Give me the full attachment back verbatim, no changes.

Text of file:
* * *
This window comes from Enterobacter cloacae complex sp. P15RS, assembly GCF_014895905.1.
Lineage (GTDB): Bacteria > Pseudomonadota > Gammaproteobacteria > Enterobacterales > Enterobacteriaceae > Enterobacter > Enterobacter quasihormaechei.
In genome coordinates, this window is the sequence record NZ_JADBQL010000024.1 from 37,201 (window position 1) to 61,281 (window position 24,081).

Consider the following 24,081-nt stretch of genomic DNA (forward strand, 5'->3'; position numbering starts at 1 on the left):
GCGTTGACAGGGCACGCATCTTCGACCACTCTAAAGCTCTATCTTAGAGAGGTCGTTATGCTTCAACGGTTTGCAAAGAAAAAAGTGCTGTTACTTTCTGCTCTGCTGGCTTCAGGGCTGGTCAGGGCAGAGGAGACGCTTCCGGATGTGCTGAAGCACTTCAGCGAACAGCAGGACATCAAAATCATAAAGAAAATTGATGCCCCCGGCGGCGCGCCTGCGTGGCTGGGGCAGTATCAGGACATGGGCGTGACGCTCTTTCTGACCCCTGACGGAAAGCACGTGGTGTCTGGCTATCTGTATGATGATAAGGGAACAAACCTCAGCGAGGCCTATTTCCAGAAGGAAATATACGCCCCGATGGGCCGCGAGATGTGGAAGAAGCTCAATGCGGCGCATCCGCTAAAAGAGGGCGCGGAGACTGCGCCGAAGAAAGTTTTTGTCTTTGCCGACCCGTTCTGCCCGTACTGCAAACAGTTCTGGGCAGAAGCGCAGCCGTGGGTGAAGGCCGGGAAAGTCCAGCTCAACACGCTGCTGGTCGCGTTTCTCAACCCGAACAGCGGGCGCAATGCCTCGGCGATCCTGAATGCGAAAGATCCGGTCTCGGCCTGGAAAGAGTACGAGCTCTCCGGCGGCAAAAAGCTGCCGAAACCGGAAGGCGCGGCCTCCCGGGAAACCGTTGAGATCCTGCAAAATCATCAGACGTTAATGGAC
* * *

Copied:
This window comes from Enterobacter cloacae complex sp. P15RS, assembly GCF_014895905.1.
Lineage (GTDB): Bacteria > Pseudomonadota > Gammaproteobacteria > Enterobacterales > Enterobacteriaceae > Enterobacter > Enterobacter quasihormaechei.
In genome coordinates, this window is the sequence record NZ_JADBQL010000024.1 from 37,201 (window position 1) to 61,281 (window position 24,081).

Consider the following 24,081-nt stretch of genomic DNA (forward strand, 5'->3'; position numbering starts at 1 on the left):
GCGTTGACAGGGCACGCATCTTCGACCACTCTAAAGCTCTATCTTAGAGAGGTCGTTATGCTTCAACGGTTTGCAAAGAAAAAAGTGCTGTTACTTTCTGCTCTGCTGGCTTCAGGGCTGGTCAGGGCAGAGGAGACGCTTCCGGATGTGCTGAAGCACTTCAGCGAACAGCAGGACATCAAAATCATAAAGAAAATTGATGCCCCCGGCGGCGCGCCTGCGTGGCTGGGGCAGTATCAGGACATGGGCGTGACGCTCTTTCTGACCCCTGACGGAAAGCACGTGGTGTCTGGCTATCTGTATGATGATAAGGGAACAAACCTCAGCGAGGCCTATTTCCAGAAGGAAATATACGCCCCGATGGGCCGCGAGATGTGGAAGAAGCTCAATGCGGCGCATCCGCTAAAAGAGGGCGCGGAGACTGCGCCGAAGAAAGTTTTTGTCTTTGCCGACCCGTTCTGCCCGTACTGCAAACAGTTCTGGGCAGAAGCGCAGCCGTGGGTGAAGGCCGGGAAAGTCCAGCTCAACACGCTGCTGGTCGCGTTTCTCAACCCGAACAGCGGGCGCAATGCCTCGGCGATCCTGAATGCGAAAGATCCGGTCTCGGCCTGGAAAGAGTACGAGCTCTCCGGCGGCAAAAAGCTGCCGAAACCGGAAGGCGCGGCCTCCCGGGAAACCGTTGAGATCCTGCAAAATCATCAGACGTTAATGGAC